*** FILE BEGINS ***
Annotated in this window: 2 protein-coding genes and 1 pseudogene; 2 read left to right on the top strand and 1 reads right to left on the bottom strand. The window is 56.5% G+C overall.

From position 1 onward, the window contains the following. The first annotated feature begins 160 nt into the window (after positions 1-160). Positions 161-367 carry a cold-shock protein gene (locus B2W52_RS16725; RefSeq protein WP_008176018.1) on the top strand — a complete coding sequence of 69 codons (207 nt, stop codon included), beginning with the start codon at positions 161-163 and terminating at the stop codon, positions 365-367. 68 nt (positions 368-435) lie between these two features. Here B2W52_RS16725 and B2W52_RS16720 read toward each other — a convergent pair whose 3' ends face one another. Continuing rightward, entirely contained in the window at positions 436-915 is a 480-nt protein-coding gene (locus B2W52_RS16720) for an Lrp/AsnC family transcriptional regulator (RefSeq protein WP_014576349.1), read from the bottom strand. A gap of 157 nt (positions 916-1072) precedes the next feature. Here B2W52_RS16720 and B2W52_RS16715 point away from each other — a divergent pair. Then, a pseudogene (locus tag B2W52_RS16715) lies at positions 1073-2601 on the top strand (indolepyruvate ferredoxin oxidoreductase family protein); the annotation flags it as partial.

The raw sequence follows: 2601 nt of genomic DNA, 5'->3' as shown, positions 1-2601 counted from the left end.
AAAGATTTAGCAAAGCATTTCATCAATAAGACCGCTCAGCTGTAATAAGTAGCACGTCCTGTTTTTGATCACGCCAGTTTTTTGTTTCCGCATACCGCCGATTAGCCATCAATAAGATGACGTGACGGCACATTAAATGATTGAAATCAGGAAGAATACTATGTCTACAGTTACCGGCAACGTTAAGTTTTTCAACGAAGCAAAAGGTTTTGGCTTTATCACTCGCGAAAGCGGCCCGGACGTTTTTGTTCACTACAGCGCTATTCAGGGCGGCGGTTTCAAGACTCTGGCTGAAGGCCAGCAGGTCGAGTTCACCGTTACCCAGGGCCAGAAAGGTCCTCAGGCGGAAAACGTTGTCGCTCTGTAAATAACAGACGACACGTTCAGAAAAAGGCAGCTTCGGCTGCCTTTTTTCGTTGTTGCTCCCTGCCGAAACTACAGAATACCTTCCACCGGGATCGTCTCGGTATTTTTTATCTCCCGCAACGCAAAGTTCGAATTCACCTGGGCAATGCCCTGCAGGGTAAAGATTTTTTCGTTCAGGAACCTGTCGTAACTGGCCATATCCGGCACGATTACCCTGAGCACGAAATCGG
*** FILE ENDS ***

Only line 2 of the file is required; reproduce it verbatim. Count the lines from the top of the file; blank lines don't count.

From position 1 onward, the window contains the following. The first annotated feature begins 160 nt into the window (after positions 1-160). Positions 161-367 carry a cold-shock protein gene (locus B2W52_RS16725; RefSeq protein WP_008176018.1) on the top strand — a complete coding sequence of 69 codons (207 nt, stop codon included), beginning with the start codon at positions 161-163 and terminating at the stop codon, positions 365-367. 68 nt (positions 368-435) lie between these two features. Here B2W52_RS16725 and B2W52_RS16720 read toward each other — a convergent pair whose 3' ends face one another. Continuing rightward, entirely contained in the window at positions 436-915 is a 480-nt protein-coding gene (locus B2W52_RS16720) for an Lrp/AsnC family transcriptional regulator (RefSeq protein WP_014576349.1), read from the bottom strand. A gap of 157 nt (positions 916-1072) precedes the next feature. Here B2W52_RS16720 and B2W52_RS16715 point away from each other — a divergent pair. Then, a pseudogene (locus tag B2W52_RS16715) lies at positions 1073-2601 on the top strand (indolepyruvate ferredoxin oxidoreductase family protein); the annotation flags it as partial.